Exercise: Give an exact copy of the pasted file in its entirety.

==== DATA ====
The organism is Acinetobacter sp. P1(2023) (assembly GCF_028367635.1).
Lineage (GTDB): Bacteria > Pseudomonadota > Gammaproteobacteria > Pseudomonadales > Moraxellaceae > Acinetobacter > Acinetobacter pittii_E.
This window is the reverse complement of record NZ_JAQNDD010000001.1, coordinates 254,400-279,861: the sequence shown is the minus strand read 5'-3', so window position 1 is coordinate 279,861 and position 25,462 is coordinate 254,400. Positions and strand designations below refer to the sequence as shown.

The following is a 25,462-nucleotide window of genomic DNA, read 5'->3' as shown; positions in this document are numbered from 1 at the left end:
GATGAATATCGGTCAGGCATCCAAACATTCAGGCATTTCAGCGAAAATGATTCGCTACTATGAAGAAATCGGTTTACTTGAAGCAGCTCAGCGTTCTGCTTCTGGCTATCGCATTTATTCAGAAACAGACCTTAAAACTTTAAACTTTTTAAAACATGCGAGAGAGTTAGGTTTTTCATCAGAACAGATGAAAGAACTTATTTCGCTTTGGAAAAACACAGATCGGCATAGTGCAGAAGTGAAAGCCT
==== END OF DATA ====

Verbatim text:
The organism is Acinetobacter sp. P1(2023) (assembly GCF_028367635.1).
Lineage (GTDB): Bacteria > Pseudomonadota > Gammaproteobacteria > Pseudomonadales > Moraxellaceae > Acinetobacter > Acinetobacter pittii_E.
This window is the reverse complement of record NZ_JAQNDD010000001.1, coordinates 254,400-279,861: the sequence shown is the minus strand read 5'-3', so window position 1 is coordinate 279,861 and position 25,462 is coordinate 254,400. Positions and strand designations below refer to the sequence as shown.

The following is a 25,462-nucleotide window of genomic DNA, read 5'->3' as shown; positions in this document are numbered from 1 at the left end:
GATGAATATCGGTCAGGCATCCAAACATTCAGGCATTTCAGCGAAAATGATTCGCTACTATGAAGAAATCGGTTTACTTGAAGCAGCTCAGCGTTCTGCTTCTGGCTATCGCATTTATTCAGAAACAGACCTTAAAACTTTAAACTTTTTAAAACATGCGAGAGAGTTAGGTTTTTCATCAGAACAGATGAAAGAACTTATTTCGCTTTGGAAAAACACAGATCGGCATAGTGCAGAAGTGAAAGCCT